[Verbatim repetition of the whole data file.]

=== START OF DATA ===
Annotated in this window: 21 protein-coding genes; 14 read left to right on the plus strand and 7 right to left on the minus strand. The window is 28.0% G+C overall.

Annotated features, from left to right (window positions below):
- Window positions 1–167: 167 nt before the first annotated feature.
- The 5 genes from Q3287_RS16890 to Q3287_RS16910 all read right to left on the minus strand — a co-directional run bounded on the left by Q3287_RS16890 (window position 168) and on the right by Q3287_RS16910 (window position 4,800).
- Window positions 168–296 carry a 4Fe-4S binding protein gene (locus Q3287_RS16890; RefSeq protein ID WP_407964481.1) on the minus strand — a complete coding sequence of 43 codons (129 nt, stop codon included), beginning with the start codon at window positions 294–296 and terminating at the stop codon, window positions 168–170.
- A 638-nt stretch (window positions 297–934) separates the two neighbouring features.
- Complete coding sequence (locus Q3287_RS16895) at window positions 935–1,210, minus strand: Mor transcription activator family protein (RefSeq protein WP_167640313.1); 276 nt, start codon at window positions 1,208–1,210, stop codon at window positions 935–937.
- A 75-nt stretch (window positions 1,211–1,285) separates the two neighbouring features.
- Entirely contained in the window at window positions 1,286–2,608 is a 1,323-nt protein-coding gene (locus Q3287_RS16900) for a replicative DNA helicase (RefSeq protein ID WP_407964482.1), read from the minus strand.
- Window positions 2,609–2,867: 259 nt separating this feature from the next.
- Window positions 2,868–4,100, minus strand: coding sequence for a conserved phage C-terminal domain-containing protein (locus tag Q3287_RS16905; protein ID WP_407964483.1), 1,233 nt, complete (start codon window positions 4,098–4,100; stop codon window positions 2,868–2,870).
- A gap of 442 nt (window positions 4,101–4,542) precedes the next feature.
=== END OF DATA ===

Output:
Annotated in this window: 21 protein-coding genes; 14 read left to right on the plus strand and 7 right to left on the minus strand. The window is 28.0% G+C overall.

Annotated features, from left to right (window positions below):
- Window positions 1–167: 167 nt before the first annotated feature.
- The 5 genes from Q3287_RS16890 to Q3287_RS16910 all read right to left on the minus strand — a co-directional run bounded on the left by Q3287_RS16890 (window position 168) and on the right by Q3287_RS16910 (window position 4,800).
- Window positions 168–296 carry a 4Fe-4S binding protein gene (locus Q3287_RS16890; RefSeq protein ID WP_407964481.1) on the minus strand — a complete coding sequence of 43 codons (129 nt, stop codon included), beginning with the start codon at window positions 294–296 and terminating at the stop codon, window positions 168–170.
- A 638-nt stretch (window positions 297–934) separates the two neighbouring features.
- Complete coding sequence (locus Q3287_RS16895) at window positions 935–1,210, minus strand: Mor transcription activator family protein (RefSeq protein WP_167640313.1); 276 nt, start codon at window positions 1,208–1,210, stop codon at window positions 935–937.
- A 75-nt stretch (window positions 1,211–1,285) separates the two neighbouring features.
- Entirely contained in the window at window positions 1,286–2,608 is a 1,323-nt protein-coding gene (locus Q3287_RS16900) for a replicative DNA helicase (RefSeq protein ID WP_407964482.1), read from the minus strand.
- Window positions 2,609–2,867: 259 nt separating this feature from the next.
- Window positions 2,868–4,100, minus strand: coding sequence for a conserved phage C-terminal domain-containing protein (locus tag Q3287_RS16905; protein ID WP_407964483.1), 1,233 nt, complete (start codon window positions 4,098–4,100; stop codon window positions 2,868–2,870).
- A gap of 442 nt (window positions 4,101–4,542) precedes the next feature.